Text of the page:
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Spinal Stenosis

Spinal Stenosis

Could you have spinal stenosis and not know it? Incredibly, many people do develop this condition without realizing it. Spinal stenosis is an age-related progression where the spinal canal narrows and puts pressure on spinal nerve roots and the spinal cord. The condition usually begins gradually and gets worse over time, so lots of people fail to notice the symptoms or chalk them up to “getting older” until they become severe. However, once the disease progresses to that point, the pain can often be almost unbearable.

What are the symptoms of spinal stenosis?

Spinal stenosis is a compressive disorder, which means that it causes chronic pain and other symptoms by compressing nerve roots. The exact symptoms of spinal stenosis vary based on which part(s) of the spine are affected. For example, if you have spinal stenosis in your cervical (neck) area, you might experience:

  • Pain, weakness, numbness or tingling in the shoulders, arms and hands
  • Pain in the neck or shoulders
  • Trouble holding onto things

On the other hand, if you have spinal stenosis in your lumbar (lower back) region, nerve compression may cause you to have pain or cramping while walking or standing for awhile. Spinal stenosis in the lumbar region may also cause you to limp while walking.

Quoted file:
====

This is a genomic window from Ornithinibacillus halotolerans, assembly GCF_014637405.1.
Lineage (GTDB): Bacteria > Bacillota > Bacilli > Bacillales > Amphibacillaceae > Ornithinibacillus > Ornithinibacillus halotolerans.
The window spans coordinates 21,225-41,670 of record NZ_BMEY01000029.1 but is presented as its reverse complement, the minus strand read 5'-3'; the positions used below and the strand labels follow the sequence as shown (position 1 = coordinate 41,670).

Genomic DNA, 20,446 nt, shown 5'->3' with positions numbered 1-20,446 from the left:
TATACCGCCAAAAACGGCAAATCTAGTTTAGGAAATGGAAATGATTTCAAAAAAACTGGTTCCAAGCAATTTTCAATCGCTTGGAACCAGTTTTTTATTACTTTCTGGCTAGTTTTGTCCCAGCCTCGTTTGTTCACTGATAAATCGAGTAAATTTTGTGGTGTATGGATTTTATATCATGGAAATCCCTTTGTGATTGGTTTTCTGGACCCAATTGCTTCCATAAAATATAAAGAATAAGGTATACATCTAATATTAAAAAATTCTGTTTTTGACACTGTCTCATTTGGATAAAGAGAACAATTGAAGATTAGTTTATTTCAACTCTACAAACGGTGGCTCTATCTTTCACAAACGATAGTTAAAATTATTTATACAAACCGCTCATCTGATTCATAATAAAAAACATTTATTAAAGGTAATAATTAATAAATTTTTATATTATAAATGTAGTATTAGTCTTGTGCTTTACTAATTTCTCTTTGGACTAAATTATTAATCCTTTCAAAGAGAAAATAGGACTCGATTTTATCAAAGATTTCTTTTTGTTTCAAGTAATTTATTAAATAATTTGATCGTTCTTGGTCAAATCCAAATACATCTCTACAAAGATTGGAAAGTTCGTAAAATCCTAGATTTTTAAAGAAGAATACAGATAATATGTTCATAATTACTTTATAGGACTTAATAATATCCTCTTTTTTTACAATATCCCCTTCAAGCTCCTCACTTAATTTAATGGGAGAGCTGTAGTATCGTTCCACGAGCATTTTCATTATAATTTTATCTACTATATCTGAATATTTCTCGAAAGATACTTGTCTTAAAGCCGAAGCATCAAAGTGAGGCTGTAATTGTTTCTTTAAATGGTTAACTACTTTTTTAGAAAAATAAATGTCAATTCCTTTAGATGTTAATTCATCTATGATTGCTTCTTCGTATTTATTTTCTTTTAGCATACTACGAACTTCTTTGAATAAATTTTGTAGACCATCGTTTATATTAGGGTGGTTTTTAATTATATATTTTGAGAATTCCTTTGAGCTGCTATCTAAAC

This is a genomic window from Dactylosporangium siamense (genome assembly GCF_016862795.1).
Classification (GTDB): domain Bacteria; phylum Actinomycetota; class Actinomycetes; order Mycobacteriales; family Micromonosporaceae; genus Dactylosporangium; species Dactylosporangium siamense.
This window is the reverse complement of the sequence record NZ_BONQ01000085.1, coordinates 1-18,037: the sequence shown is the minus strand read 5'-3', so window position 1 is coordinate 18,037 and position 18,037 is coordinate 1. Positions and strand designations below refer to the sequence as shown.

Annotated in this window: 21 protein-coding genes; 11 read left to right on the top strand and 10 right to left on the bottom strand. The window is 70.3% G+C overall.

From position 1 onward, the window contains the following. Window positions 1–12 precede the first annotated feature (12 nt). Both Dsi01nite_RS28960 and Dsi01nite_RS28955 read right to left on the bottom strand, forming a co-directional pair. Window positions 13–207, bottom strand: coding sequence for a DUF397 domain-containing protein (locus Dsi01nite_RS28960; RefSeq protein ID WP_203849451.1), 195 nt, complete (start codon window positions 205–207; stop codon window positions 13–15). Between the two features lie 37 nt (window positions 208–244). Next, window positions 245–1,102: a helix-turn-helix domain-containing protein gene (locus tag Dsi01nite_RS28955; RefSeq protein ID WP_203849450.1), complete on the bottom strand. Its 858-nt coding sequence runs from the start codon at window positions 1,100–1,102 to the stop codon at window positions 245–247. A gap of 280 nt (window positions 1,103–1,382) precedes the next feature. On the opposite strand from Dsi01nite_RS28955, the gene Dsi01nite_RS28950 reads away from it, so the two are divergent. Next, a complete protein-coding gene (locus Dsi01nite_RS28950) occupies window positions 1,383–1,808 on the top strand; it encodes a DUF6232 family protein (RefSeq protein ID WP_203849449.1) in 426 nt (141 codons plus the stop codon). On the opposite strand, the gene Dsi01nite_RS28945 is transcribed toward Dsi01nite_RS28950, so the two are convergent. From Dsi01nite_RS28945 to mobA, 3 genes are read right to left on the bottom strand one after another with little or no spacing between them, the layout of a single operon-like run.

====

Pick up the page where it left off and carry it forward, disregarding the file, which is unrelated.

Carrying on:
Diagnosis and treatment

If you have neck or back pain and you suspect it may be caused by spinal stenosis, the first thing you should do is see a physician. Spinal stenosis can be difficult to diagnose because some of the symptoms can be caused by other conditions, such as herniated discs, arthritis of the spine or bulging discs. Your physician will be able to order tests to help rule out these other conditions and help you discover if spinal stenosis is the cause of your pain. Diagnostic tests ordered may include an MRI, an X-ray or a CT scan.

If it turns out that you do have spinal stenosis, your physician will work with you to create a treatment and pain management plan. Treatment options include changing your posture while walking or standing, exercises to help create more space in the spinal region, rest, medications and, in severe cases, surgery.

At Laser Spine Institute, we offer other treatment options that provide pain relief on an outpatient basis. Contact us to learn how our minimally invasive procedures can help you find meaningful relief from neck and back pain.

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